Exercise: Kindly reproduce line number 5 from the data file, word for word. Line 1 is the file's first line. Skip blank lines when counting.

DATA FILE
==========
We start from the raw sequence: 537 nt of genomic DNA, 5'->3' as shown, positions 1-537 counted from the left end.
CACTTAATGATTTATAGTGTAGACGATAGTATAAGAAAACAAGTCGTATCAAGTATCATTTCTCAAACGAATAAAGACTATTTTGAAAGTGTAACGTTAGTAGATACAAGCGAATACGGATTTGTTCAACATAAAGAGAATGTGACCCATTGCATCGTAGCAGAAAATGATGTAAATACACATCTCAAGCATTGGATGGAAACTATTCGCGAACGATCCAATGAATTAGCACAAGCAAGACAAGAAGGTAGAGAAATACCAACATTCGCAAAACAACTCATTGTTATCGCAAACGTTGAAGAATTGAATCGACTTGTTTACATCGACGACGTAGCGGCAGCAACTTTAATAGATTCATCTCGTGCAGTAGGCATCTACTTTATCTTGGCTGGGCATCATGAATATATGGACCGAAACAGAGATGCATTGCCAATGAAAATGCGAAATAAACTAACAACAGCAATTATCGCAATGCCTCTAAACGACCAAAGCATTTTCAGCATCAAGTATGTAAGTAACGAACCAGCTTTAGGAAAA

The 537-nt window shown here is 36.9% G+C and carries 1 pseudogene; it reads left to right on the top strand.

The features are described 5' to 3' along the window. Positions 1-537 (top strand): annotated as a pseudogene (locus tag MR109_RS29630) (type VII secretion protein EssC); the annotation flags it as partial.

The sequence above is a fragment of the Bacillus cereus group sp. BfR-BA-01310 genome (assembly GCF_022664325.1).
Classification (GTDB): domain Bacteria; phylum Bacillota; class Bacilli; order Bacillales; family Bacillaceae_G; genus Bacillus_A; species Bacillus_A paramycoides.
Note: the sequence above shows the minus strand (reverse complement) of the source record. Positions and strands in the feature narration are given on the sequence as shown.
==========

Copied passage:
The sequence above is a fragment of the Bacillus cereus group sp. BfR-BA-01310 genome (assembly GCF_022664325.1).